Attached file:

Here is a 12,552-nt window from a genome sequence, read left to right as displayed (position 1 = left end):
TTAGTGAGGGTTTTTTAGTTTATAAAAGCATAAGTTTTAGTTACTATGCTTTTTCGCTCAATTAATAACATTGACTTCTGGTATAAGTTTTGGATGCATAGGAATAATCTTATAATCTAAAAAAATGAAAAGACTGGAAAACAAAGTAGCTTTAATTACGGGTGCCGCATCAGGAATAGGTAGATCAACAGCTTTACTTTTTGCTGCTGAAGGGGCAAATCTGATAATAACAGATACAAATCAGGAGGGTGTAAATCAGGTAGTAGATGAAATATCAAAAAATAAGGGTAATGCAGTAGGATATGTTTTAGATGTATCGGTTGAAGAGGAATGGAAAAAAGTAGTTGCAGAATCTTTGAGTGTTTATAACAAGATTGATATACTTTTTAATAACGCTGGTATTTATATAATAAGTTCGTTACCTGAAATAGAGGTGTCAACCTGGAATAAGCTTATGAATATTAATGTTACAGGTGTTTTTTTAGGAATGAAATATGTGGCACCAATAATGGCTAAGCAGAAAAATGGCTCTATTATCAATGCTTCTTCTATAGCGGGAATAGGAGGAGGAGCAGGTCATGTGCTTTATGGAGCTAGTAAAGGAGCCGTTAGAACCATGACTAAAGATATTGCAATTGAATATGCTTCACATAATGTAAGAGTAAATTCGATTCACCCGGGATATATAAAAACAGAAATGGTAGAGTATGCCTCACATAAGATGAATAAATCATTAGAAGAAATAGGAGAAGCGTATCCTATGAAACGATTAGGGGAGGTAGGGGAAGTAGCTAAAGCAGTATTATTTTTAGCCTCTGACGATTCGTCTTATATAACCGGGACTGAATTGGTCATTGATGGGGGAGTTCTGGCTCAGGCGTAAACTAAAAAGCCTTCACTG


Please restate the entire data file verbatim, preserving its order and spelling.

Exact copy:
Here is a 12,552-nt window from a genome sequence, read left to right as displayed (position 1 = left end):
TTAGTGAGGGTTTTTTAGTTTATAAAAGCATAAGTTTTAGTTACTATGCTTTTTCGCTCAATTAATAACATTGACTTCTGGTATAAGTTTTGGATGCATAGGAATAATCTTATAATCTAAAAAAATGAAAAGACTGGAAAACAAAGTAGCTTTAATTACGGGTGCCGCATCAGGAATAGGTAGATCAACAGCTTTACTTTTTGCTGCTGAAGGGGCAAATCTGATAATAACAGATACAAATCAGGAGGGTGTAAATCAGGTAGTAGATGAAATATCAAAAAATAAGGGTAATGCAGTAGGATATGTTTTAGATGTATCGGTTGAAGAGGAATGGAAAAAAGTAGTTGCAGAATCTTTGAGTGTTTATAACAAGATTGATATACTTTTTAATAACGCTGGTATTTATATAATAAGTTCGTTACCTGAAATAGAGGTGTCAACCTGGAATAAGCTTATGAATATTAATGTTACAGGTGTTTTTTTAGGAATGAAATATGTGGCACCAATAATGGCTAAGCAGAAAAATGGCTCTATTATCAATGCTTCTTCTATAGCGGGAATAGGAGGAGGAGCAGGTCATGTGCTTTATGGAGCTAGTAAAGGAGCCGTTAGAACCATGACTAAAGATATTGCAATTGAATATGCTTCACATAATGTAAGAGTAAATTCGATTCACCCGGGATATATAAAAACAGAAATGGTAGAGTATGCCTCACATAAGATGAATAAATCATTAGAAGAAATAGGAGAAGCGTATCCTATGAAACGATTAGGGGAGGTAGGGGAAGTAGCTAAAGCAGTATTATTTTTAGCCTCTGACGATTCGTCTTATATAACCGGGACTGAATTGGTCATTGATGGGGGAGTTCTGGCTCAGGCGTAAACTAAAAAGCCTTCACTG